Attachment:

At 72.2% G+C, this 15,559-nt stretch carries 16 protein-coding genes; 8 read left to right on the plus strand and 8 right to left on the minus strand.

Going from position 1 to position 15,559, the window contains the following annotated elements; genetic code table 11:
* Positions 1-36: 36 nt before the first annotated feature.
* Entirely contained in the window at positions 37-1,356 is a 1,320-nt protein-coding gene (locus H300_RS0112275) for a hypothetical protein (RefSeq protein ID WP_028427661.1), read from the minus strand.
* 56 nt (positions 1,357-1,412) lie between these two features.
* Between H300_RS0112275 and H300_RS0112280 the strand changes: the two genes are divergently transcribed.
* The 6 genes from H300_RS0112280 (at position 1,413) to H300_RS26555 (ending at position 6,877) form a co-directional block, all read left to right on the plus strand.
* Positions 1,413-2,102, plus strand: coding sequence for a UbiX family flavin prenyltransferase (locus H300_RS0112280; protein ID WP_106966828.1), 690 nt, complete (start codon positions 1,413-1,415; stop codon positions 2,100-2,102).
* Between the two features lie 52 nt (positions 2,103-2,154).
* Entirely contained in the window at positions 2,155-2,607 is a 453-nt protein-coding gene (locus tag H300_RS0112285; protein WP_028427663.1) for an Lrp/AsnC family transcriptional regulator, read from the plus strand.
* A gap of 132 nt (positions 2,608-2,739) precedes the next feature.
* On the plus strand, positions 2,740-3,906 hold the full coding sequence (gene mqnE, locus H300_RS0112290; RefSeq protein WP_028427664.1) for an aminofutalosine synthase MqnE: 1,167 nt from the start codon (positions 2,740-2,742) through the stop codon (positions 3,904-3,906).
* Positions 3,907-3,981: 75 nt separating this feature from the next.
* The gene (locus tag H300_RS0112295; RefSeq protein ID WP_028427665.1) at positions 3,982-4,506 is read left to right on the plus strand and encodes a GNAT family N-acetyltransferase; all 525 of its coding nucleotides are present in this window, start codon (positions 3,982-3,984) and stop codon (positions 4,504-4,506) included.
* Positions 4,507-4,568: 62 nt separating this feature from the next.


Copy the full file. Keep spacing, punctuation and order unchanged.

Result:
At 72.2% G+C, this 15,559-nt stretch carries 16 protein-coding genes; 8 read left to right on the plus strand and 8 right to left on the minus strand.

Going from position 1 to position 15,559, the window contains the following annotated elements; genetic code table 11:
* Positions 1-36: 36 nt before the first annotated feature.
* Entirely contained in the window at positions 37-1,356 is a 1,320-nt protein-coding gene (locus H300_RS0112275) for a hypothetical protein (RefSeq protein ID WP_028427661.1), read from the minus strand.
* 56 nt (positions 1,357-1,412) lie between these two features.
* Between H300_RS0112275 and H300_RS0112280 the strand changes: the two genes are divergently transcribed.
* The 6 genes from H300_RS0112280 (at position 1,413) to H300_RS26555 (ending at position 6,877) form a co-directional block, all read left to right on the plus strand.
* Positions 1,413-2,102, plus strand: coding sequence for a UbiX family flavin prenyltransferase (locus H300_RS0112280; protein ID WP_106966828.1), 690 nt, complete (start codon positions 1,413-1,415; stop codon positions 2,100-2,102).
* Between the two features lie 52 nt (positions 2,103-2,154).
* Entirely contained in the window at positions 2,155-2,607 is a 453-nt protein-coding gene (locus tag H300_RS0112285; protein WP_028427663.1) for an Lrp/AsnC family transcriptional regulator, read from the plus strand.
* A gap of 132 nt (positions 2,608-2,739) precedes the next feature.
* On the plus strand, positions 2,740-3,906 hold the full coding sequence (gene mqnE, locus H300_RS0112290; RefSeq protein WP_028427664.1) for an aminofutalosine synthase MqnE: 1,167 nt from the start codon (positions 2,740-2,742) through the stop codon (positions 3,904-3,906).
* Positions 3,907-3,981: 75 nt separating this feature from the next.
* The gene (locus tag H300_RS0112295; RefSeq protein ID WP_028427665.1) at positions 3,982-4,506 is read left to right on the plus strand and encodes a GNAT family N-acetyltransferase; all 525 of its coding nucleotides are present in this window, start codon (positions 3,982-3,984) and stop codon (positions 4,504-4,506) included.
* Positions 4,507-4,568: 62 nt separating this feature from the next.